The **First 35.7** is a 34’7” (10.55m) cruiser-racer sailboat designed by *Jean Berret* (France). She was built since 1992 (and now discontinued) by *Bénéteau* (France). The *Wing keel* version is offered with a short keel fitted with large winglets. This configuration provides an interesting draft / low center of gravity / upwind performance trade-off.

The**First 35.7** is as well listed, on Boat-Specs.com, in Deep draft and Lead keel version (see all the versions compared).

The

- Model
- First 35.7
- Version
- Wing keel
- Hull type
- Monohull
- Category
- Cruiser-racer sailboat
- Sailboat builder
- Sailboat designer
- Sailboat range
- Country
- France
- Construction
- GRP (glass reinforced polyester):

- Hull: Single skin fiberglass polyester

- Deck: Sandwich balsa fiberglass polyester - First built hull
- 1992
- Last built hull
- Discontinued
- Appendages
- Keel : wing keel
- Helm
- Single tiller
- Rudder
- Single spade rudder
- Unsinkable
- No
- Trailerable
- No
- Former French navigation category
- 1
- Standard public price ex. VAT (indicative only)
- N/A €

- Overall length
- 35’ 7”10.85 m
- Hull length
- 34’ 7”10.55 m
- Waterline length
- 31’ 1”9.48 m
- Beam (width)
- 12’ 6”3.8 m
- Draft
- 5’1.53 m
- Light displacement (M
_{LC}) - 11684 lb5300 kg
- Ballast weight
- 3748 lb1700 kg
- Ballast type
- Cast iron

- Upwind sail area
- 765 ft²71.1 m²
- Downwind sail area
- 1253 ft²116.4 m²
- Mainsail area
- 360 ft²33.4 m²
- Genoa area
- 406 ft²37.7 m²
- Symmetric spinnaker area
- 893 ft²83 m²
- Rigging type
- Sloop Marconi 7/8
- Mast configuration
- Keel stepped mast
- Rotating spars
- No
- Number of levels of spreaders
- 2
- Spreaders angle
- Swept-back
- Spars construction
- Aluminum spars
- Standing rigging
- 1x19 strand wire discontinuous

- Upwind sail area to displacement
*iThe ratio sail area to displacement is obtained by dividing the sail area by the boat's displaced volume to the power two-thirds.*

The ratio sail area to displacement can be used to compare the relative sail plan of different sailboats no matter what their size.

Upwind: under 18 the ratio indicates a cruise oriented sailboat with limited performances especially in light wind, while over 25 it indicates a fast sailboat. - 252 ft²/T23.39 m²/T
- Downwind sail area to displacement
*iThe ratio sail area to displacement is obtained by dividing the sail area by the boat's displaced volume to the power two-thirds.*

The ratio sail area to displacement can be used to compare the relative sail plan of different sailboats no matter what their size. - 412 ft²/T38.29 m²/T
- Displacement-length ratio (DLR)
*iThe Displacement Length Ratio (DLR) is a figure that points out the boat's weight compared to its waterline length. The DLR is obtained by dividing the boat's displacement in tons by the cube of one one-hundredth of the waterline length (in feet).*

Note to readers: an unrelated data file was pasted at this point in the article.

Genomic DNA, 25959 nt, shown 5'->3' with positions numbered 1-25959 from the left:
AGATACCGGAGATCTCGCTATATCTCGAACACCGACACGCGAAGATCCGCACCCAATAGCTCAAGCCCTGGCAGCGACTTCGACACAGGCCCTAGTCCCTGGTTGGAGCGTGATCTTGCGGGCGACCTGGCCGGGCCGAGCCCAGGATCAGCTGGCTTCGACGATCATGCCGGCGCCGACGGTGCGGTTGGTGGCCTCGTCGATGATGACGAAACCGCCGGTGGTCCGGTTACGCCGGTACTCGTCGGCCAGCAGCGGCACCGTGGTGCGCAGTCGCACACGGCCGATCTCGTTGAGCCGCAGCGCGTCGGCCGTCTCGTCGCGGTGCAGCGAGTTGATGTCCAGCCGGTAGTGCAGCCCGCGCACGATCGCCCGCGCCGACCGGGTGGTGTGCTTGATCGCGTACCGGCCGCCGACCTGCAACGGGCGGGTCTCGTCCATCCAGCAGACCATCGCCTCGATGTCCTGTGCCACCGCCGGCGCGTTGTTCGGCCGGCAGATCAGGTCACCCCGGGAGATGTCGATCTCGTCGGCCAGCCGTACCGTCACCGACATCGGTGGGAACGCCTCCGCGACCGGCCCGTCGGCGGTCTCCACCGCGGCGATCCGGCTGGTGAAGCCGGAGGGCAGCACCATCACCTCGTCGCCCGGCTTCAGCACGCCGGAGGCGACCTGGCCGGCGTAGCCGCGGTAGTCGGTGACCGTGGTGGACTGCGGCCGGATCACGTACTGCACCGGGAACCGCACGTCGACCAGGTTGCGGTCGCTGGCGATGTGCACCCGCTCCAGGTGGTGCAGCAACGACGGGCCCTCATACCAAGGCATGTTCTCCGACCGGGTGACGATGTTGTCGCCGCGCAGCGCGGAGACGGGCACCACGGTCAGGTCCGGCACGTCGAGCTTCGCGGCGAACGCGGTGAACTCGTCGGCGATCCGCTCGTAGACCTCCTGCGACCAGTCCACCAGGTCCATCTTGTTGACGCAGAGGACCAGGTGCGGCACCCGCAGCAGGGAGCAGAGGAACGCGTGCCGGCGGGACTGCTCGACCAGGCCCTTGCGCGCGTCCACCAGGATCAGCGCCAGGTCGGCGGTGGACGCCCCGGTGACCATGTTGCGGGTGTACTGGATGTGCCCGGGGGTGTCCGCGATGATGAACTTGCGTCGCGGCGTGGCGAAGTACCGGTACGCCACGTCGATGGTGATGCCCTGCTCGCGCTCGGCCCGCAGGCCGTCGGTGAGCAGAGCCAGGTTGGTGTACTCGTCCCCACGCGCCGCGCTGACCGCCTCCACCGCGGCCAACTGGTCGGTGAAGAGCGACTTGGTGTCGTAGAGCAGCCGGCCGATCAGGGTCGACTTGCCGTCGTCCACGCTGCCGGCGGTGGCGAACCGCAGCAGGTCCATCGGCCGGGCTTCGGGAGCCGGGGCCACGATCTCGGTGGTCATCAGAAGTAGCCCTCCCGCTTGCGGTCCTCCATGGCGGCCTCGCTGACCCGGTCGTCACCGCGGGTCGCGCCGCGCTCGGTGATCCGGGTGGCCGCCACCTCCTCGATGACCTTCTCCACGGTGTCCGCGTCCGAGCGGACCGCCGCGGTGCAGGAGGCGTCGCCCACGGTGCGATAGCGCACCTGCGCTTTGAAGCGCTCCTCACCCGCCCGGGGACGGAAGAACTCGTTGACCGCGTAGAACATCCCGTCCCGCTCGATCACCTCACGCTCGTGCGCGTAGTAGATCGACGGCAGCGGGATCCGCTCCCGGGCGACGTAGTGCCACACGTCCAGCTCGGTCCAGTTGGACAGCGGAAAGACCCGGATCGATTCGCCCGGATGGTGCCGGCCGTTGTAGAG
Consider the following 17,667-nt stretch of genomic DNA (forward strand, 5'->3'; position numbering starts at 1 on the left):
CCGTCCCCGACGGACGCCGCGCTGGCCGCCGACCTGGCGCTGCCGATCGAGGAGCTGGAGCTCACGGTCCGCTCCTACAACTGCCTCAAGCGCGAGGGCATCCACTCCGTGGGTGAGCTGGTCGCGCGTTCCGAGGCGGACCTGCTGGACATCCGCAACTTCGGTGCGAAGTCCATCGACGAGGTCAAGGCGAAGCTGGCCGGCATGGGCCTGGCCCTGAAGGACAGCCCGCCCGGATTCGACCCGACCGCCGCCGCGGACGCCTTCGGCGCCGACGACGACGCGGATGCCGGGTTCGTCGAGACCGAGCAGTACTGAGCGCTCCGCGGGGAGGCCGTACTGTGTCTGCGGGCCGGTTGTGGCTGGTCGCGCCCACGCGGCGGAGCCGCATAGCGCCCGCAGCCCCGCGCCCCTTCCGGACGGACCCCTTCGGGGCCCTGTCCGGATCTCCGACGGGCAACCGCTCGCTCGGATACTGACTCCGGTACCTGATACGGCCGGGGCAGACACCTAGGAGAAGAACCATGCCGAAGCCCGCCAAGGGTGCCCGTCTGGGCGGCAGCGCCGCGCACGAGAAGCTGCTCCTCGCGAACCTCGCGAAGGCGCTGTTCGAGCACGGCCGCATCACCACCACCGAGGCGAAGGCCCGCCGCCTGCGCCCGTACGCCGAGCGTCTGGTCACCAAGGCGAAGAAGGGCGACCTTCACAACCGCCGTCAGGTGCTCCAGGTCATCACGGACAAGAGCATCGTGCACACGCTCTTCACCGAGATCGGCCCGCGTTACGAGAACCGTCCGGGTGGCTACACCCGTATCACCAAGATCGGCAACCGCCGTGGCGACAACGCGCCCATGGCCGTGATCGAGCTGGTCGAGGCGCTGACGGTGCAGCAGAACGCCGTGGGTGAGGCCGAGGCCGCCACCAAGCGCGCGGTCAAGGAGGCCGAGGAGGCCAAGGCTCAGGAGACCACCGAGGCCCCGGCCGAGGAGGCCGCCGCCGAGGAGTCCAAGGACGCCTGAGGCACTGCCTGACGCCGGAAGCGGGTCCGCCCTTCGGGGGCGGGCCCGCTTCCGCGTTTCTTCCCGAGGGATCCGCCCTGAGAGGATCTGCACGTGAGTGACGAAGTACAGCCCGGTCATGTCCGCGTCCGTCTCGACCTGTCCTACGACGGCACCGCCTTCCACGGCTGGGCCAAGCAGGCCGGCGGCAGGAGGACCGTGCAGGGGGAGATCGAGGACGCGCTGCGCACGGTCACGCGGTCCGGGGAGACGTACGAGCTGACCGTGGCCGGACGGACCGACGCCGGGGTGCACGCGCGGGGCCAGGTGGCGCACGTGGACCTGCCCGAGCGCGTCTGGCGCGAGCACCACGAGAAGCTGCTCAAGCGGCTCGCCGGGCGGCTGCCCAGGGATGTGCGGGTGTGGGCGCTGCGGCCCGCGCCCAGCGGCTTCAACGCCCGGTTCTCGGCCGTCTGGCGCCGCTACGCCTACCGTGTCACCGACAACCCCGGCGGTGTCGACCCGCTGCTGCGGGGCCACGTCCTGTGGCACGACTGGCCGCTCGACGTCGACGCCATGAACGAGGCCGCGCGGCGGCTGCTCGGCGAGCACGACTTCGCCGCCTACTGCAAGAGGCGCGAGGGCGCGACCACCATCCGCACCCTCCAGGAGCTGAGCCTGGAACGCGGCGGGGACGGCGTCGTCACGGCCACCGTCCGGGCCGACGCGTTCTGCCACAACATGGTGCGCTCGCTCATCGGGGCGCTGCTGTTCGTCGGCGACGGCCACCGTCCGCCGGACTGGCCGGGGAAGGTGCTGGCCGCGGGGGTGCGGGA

The DLR can be used to compare the relative mass of different sailboats no matter what their length:

a DLR less than 180 is indicative of a really light sailboat (race boat made for planning), while a DLR greater than 300 is indicative of a heavy cruising sailboat. - 176
- Ballast ratio
*iThe Ballast ratio is an indicator of stability; it is obtained by dividing the boat's displacement by the mass of the ballast. Since the stability depends also of the hull shapes and the position of the center of gravity, only the boats with similar ballast arrangements and hull shapes should be compared.*

The higher the ballast ratio is, the greater is the stability. - 32 %
- Critical hull speed
*iAs a ship moves in the water, it creates standing waves that oppose its movement. This effect increases dramatically the resistance when the boat reaches a speed-length ratio (speed-length ratio is the ratio between the speed in knots and the square root of the waterline length in feet) of about 1.2 (corresponding to a Froude Number of 0.35) . This very sharp rise in resistance, between speed-length ratio of 1.2 to 1.5, is insurmountable for heavy sailboats and so becomes an apparent barrier. This leads to the concept of "hull speed".*

The hull speed is obtained by multiplying the square root of the waterline length (in feet) by 1.34. - 7.47 knots

- Engine(s)
- 1 inboard engine
- Engine(s) power
- 28 HP
- Fuel type
- Diesel
- Fuel tank capacity
- 23.8 gal90 liters

- Cockpit
- Closed aft cockpit
- Cabin(s) (min./max.)
- 2 / 3
- Berth(s) (min./max.)
- 4 / 8
- Head(s)
- 1
- Freshwater tank capacity
- 79.3 gal300 liters
- Fridge/ice-box capacity
- 26.4 gal100 liters
- Boiler capacity
- 5.8 gal22 liters

- Berth length
- 7’ 2”2.2 m
- Berth width
- 5’ 7”1.7 m

- Berth length
- 6’ 7”2 m
- Berth width
- 4’ 7”1.4 m

Sailboats

First built hull

Hull length

1989

31’ 10”9.68 m

1989

40’ 5”12.3 m

1980

31’ 6”9.6 m

1982

38’ 1”11.6 m

1992

34’ 7”10.55 m

1988

34’ 10”10.6 m

1980

31’ 6”9.6 m

1984

32’ 6”9.9 m

1990

30’9.14 m

1995

34’ 5”10.49 m

1983

34’ 7”10.55 m

1979

34’ 10”10.6 m

1985

37’11.27 m

1989

37’ 8”11.5 m

1997

31’ 2”9.5 m